The talk this week has been how the new Generation-6 cars would fly at Las Vegas Motor Speedway and whether the track record set last year would come crashing down.
And the new car was a topic of conversation Thursday but not in the manner expected.
NASCAR fined Denny Hamlin $25,000 for giving what appeared to be mild criticism of the Gen-6 car after the Phoenix Sprint Cup race on Sunday.
Hamlin didn’t take the penalty well, telling reporters after Thursday’s morning testing at LVMS that he wouldn’t pay it. Hamlin, driver of the No. 11 Toyota, later tweeted he would appeal the fine, writing his comment about the Gen-6 car was “taken completely out of context.”
Robin Pemberton, NASCAR vice president of competition, defended the decision by the sport’s governing body.
“We give (drivers) quite a bit of latitude, but you can’t slam the product,” he said. “That’s where it crosses the line.”
Hamlin got in trouble for this quote: “I don’t want to be the pessimist, but it did not race as good as our Generation-5 cars. This is more like what the Generation 5 was at the beginning.”
On Thursday, Hamlin made clear he couldn’t understand why those words got him fined and said he wouldn’t comment to the media “as it relates to competition” again this season.
“I’m not OK with it,” he said. “This is the most upset and angry I’ve been in a really, really long time about anything that relates to NASCAR.”
Clint Bowyer, who drives the No. 15 Toyota, had some fun regarding Hamlin’s comments and the Gen-6 car, repeatedly saying “good” when asked his opinion so as not to be the driver to incur NASCAR’s wrath.
The media laughed as Bowyer provided levity.
But when Bowyer turned more serious, he said the Gen-6 car will improve over time, and he noted how fast it drove in the testing sessions at LVMS.
“You feel Gs here,” Bowyer said. “I’ve never really said that. ... You’re rolling. You’re just praying that them little black things (tires) that are holding you to the track don’t fail you now because it’s going to hurt real, real bad.”
Bowyer said Kasey Kahne’s track record of 190.456 mph set last year at the 1½-mile speedway easily could fall in today’s qualifying for Sunday’s Sprint Cup Kobalt Tools 400.
“The car really, really rolls through the center of the corner just extremely fast from what you think,” Bowyer said. “The hardest thing is we’ve been to Daytona, and then we’ve been to Phoenix, and then you come here, and it’s so much faster. Initially, your thought is, ‘Holy cow, these things are fast.’
“I was looking at the board there, and they’re getting faster and faster. It’s pretty cool outside. It keeps getting cooler and cooler. Who knows, if it doesn’t rain tomorrow, I think with the cloud cover, you might see a new track record.”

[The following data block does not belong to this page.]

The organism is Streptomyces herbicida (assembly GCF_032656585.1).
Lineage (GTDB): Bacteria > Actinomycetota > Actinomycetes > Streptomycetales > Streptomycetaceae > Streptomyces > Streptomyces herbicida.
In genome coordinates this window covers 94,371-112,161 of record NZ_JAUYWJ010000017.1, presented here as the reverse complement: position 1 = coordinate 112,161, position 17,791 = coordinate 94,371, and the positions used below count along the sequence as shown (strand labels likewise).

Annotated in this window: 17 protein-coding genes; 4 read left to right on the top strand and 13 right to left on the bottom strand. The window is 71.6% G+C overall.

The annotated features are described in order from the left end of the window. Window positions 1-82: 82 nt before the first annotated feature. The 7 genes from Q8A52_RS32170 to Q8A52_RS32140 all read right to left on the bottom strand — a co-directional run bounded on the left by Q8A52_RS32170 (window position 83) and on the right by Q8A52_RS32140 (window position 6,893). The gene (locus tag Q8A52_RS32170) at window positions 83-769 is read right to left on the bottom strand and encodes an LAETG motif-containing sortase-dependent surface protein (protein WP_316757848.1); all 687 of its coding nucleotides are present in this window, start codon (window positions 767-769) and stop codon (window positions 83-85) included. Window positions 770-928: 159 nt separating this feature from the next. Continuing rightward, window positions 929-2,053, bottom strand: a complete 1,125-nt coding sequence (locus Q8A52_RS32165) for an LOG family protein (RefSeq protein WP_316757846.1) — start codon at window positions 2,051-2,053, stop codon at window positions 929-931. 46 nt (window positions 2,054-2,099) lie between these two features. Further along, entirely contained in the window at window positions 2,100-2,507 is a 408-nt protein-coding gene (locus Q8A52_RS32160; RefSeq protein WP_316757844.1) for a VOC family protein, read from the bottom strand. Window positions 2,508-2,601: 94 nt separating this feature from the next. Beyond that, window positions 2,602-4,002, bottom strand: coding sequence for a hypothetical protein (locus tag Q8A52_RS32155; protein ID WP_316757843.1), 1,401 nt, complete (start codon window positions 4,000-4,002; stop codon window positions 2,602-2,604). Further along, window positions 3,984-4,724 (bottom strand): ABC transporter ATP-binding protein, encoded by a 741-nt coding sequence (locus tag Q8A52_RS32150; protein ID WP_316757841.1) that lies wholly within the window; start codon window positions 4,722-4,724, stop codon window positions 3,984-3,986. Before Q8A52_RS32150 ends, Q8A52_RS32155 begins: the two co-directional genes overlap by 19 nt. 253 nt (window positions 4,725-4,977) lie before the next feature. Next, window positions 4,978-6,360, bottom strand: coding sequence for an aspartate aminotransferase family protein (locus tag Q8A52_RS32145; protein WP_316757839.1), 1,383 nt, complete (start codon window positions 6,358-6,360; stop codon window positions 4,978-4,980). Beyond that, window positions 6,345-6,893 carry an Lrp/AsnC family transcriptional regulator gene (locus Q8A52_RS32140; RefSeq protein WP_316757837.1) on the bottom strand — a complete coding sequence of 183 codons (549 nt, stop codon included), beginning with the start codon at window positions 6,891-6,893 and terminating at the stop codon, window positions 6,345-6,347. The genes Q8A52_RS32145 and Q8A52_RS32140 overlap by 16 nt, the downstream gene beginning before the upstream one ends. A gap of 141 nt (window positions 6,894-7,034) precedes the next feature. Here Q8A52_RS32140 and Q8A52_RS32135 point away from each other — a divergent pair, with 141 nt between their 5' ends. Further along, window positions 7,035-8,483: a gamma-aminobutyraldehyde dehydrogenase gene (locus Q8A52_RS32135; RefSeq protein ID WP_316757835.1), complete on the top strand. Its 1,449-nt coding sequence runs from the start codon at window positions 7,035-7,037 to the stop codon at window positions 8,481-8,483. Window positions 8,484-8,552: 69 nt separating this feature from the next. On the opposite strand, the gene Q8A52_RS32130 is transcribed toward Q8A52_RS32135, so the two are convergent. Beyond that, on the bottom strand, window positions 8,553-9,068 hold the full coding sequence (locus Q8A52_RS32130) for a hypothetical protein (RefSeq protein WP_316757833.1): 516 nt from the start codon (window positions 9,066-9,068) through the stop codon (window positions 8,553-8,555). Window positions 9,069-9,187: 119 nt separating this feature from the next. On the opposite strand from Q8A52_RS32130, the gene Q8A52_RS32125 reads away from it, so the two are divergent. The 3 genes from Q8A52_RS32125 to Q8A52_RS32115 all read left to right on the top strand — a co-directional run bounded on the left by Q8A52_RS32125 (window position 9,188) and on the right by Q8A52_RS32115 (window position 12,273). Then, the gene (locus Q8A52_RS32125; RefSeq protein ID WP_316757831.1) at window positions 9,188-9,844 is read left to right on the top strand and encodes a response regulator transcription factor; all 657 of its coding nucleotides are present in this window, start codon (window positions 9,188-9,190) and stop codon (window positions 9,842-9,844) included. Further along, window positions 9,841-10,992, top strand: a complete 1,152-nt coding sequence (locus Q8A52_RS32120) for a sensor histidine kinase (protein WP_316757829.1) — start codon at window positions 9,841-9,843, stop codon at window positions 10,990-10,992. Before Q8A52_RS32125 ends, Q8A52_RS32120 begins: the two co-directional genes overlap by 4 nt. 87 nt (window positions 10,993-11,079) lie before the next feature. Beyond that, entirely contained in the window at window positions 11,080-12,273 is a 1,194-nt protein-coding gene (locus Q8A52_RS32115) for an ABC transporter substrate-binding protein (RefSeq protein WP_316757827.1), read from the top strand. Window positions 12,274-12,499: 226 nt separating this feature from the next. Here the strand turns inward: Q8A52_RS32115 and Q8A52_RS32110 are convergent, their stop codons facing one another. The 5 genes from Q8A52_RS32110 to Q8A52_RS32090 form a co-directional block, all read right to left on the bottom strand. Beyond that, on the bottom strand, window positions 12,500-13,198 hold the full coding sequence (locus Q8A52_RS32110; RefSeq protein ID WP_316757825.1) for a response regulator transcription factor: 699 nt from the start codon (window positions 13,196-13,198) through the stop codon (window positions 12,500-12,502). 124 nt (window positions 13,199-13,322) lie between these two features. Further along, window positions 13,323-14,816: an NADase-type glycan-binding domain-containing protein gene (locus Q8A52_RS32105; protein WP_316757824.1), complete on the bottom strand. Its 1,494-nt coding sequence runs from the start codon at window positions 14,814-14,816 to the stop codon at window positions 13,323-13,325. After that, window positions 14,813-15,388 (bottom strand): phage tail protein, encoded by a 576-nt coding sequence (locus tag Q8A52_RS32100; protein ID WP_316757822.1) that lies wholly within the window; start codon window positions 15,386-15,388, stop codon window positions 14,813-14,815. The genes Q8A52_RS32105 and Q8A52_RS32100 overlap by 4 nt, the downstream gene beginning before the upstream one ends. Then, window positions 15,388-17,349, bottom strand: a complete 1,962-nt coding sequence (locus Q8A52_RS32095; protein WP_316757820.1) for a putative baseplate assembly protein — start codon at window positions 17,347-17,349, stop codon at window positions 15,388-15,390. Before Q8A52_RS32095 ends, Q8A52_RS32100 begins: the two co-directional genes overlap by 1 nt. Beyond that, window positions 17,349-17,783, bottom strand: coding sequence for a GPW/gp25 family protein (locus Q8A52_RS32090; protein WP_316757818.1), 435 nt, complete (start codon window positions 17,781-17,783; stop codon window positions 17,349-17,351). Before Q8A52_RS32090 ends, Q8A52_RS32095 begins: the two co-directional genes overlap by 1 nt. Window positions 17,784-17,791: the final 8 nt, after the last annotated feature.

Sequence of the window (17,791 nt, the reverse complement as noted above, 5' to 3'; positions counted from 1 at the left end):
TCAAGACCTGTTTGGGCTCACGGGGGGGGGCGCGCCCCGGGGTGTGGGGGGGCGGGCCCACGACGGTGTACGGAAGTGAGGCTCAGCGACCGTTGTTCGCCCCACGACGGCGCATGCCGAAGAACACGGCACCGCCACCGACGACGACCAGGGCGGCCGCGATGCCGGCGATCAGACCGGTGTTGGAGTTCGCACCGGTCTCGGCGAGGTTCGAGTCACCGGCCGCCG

Greg Biffle’s No. 16 Ford posted the top speed in the afternoon testing, going 189.427 mph. He was one of five drivers to go faster than 189 mph. Matt Kenseth’s No. 20 Toyota turned in a 187.396 to lead the morning testing.
Pemberton said he didn’t anticipate speeds rising so much today that NASCAR would have to consider future safety measures with the new car.
“I think we’ve got a lot of margin built in,” he said. “This isn’t a place that you’re too concerned with the speeds. They may increase (today). (Thursday) is a test day. I don’t think that drivers or teams go for 100 percent.”
Expect a fast practice session at noon today because those times count toward setting the field for the Sprint Cup race should the 3:40 p.m. qualifying be rained out. If both are canceled, last season’s points standings will determine the lineup.
Just what drivers say to the media after the field has been set is uncertain. They might be especially careful in light of Hamlin’s fine.
But Jeff Burton, driver of the No. 31 Chevrolet, said NASCAR’s decision to sanction Hamlin could have far-reaching effects.
“NASCAR probably is the most liberal group — did I say NASCAR and liberal in the same sentence? — of all the sports entities as far as what the drivers can say,” Burton said. “If an NBA player questions officiating, you know he’s going to be fined. It’s not a question of if, it’s how much. We’re closer to them today than we’ve ever been.
“I do think it’s important to note that legitimate criticism, if done constructively, then maybe it can be a good thing. So NASCAR’s got to be careful not to be too strict on the drivers.
“We’re a very open sport. We can’t lose that. We can’t lose the ability to talk openly. But there’s a fine line there. I feel like (NASCAR) went over the line a little with the penalty, but I do understand why they got there.”
Contact reporter Mark Anderson at firstname.lastname@example.org or 702-387-2914. Follow him on Twitter: @markanderson65.